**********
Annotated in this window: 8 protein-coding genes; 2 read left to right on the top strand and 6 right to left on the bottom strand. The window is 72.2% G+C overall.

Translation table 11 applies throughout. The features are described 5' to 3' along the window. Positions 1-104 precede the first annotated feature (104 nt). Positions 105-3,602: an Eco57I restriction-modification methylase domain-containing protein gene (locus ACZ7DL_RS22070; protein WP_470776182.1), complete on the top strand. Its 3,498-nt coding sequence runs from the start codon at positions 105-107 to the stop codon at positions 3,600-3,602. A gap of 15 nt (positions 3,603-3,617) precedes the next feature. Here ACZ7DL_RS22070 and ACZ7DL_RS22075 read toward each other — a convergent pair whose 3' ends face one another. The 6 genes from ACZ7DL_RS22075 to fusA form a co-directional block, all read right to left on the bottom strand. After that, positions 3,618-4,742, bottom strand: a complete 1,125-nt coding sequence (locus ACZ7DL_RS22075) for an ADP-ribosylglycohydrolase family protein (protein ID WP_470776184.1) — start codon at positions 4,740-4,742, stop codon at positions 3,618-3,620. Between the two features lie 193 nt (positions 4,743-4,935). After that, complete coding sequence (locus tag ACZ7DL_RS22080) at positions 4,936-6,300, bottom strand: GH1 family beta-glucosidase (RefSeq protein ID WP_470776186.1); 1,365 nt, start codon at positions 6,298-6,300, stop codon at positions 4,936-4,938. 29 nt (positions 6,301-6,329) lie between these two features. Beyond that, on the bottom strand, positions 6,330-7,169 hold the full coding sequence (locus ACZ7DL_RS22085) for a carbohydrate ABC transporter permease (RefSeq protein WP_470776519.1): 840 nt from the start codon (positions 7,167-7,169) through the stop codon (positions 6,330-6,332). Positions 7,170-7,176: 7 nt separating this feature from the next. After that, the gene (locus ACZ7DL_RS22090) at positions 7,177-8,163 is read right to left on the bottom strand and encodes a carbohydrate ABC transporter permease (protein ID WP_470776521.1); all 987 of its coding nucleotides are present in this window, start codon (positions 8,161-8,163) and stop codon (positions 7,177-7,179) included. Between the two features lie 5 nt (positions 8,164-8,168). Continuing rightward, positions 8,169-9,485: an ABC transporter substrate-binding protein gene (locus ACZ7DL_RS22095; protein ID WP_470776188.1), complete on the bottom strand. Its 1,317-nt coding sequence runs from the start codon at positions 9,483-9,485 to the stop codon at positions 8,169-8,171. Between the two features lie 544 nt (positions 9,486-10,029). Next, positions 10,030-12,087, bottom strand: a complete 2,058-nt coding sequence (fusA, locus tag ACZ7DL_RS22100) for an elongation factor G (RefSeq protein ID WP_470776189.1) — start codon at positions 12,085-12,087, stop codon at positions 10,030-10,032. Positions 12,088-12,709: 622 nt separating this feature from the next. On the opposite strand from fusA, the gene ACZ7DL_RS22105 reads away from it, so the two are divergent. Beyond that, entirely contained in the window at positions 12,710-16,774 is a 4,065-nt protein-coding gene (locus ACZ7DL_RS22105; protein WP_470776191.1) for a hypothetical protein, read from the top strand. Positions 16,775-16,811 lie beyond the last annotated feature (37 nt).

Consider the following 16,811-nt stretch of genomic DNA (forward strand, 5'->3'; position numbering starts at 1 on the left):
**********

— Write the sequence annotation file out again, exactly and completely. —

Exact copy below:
Annotated in this window: 8 protein-coding genes; 2 read left to right on the top strand and 6 right to left on the bottom strand. The window is 72.2% G+C overall.

Translation table 11 applies throughout. The features are described 5' to 3' along the window. Positions 1-104 precede the first annotated feature (104 nt). Positions 105-3,602: an Eco57I restriction-modification methylase domain-containing protein gene (locus ACZ7DL_RS22070; protein WP_470776182.1), complete on the top strand. Its 3,498-nt coding sequence runs from the start codon at positions 105-107 to the stop codon at positions 3,600-3,602. A gap of 15 nt (positions 3,603-3,617) precedes the next feature. Here ACZ7DL_RS22070 and ACZ7DL_RS22075 read toward each other — a convergent pair whose 3' ends face one another. The 6 genes from ACZ7DL_RS22075 to fusA form a co-directional block, all read right to left on the bottom strand. After that, positions 3,618-4,742, bottom strand: a complete 1,125-nt coding sequence (locus ACZ7DL_RS22075) for an ADP-ribosylglycohydrolase family protein (protein ID WP_470776184.1) — start codon at positions 4,740-4,742, stop codon at positions 3,618-3,620. Between the two features lie 193 nt (positions 4,743-4,935). After that, complete coding sequence (locus tag ACZ7DL_RS22080) at positions 4,936-6,300, bottom strand: GH1 family beta-glucosidase (RefSeq protein ID WP_470776186.1); 1,365 nt, start codon at positions 6,298-6,300, stop codon at positions 4,936-4,938. 29 nt (positions 6,301-6,329) lie between these two features. Beyond that, on the bottom strand, positions 6,330-7,169 hold the full coding sequence (locus ACZ7DL_RS22085) for a carbohydrate ABC transporter permease (RefSeq protein WP_470776519.1): 840 nt from the start codon (positions 7,167-7,169) through the stop codon (positions 6,330-6,332). Positions 7,170-7,176: 7 nt separating this feature from the next. After that, the gene (locus ACZ7DL_RS22090) at positions 7,177-8,163 is read right to left on the bottom strand and encodes a carbohydrate ABC transporter permease (protein ID WP_470776521.1); all 987 of its coding nucleotides are present in this window, start codon (positions 8,161-8,163) and stop codon (positions 7,177-7,179) included. Between the two features lie 5 nt (positions 8,164-8,168). Continuing rightward, positions 8,169-9,485: an ABC transporter substrate-binding protein gene (locus ACZ7DL_RS22095; protein ID WP_470776188.1), complete on the bottom strand. Its 1,317-nt coding sequence runs from the start codon at positions 9,483-9,485 to the stop codon at positions 8,169-8,171. Between the two features lie 544 nt (positions 9,486-10,029). Next, positions 10,030-12,087, bottom strand: a complete 2,058-nt coding sequence (fusA, locus tag ACZ7DL_RS22100) for an elongation factor G (RefSeq protein ID WP_470776189.1) — start codon at positions 12,085-12,087, stop codon at positions 10,030-10,032. Positions 12,088-12,709: 622 nt separating this feature from the next. On the opposite strand from fusA, the gene ACZ7DL_RS22105 reads away from it, so the two are divergent. Beyond that, entirely contained in the window at positions 12,710-16,774 is a 4,065-nt protein-coding gene (locus ACZ7DL_RS22105; protein WP_470776191.1) for a hypothetical protein, read from the top strand. Positions 16,775-16,811 lie beyond the last annotated feature (37 nt).

Consider the following 16,811-nt stretch of genomic DNA (forward strand, 5'->3'; position numbering starts at 1 on the left):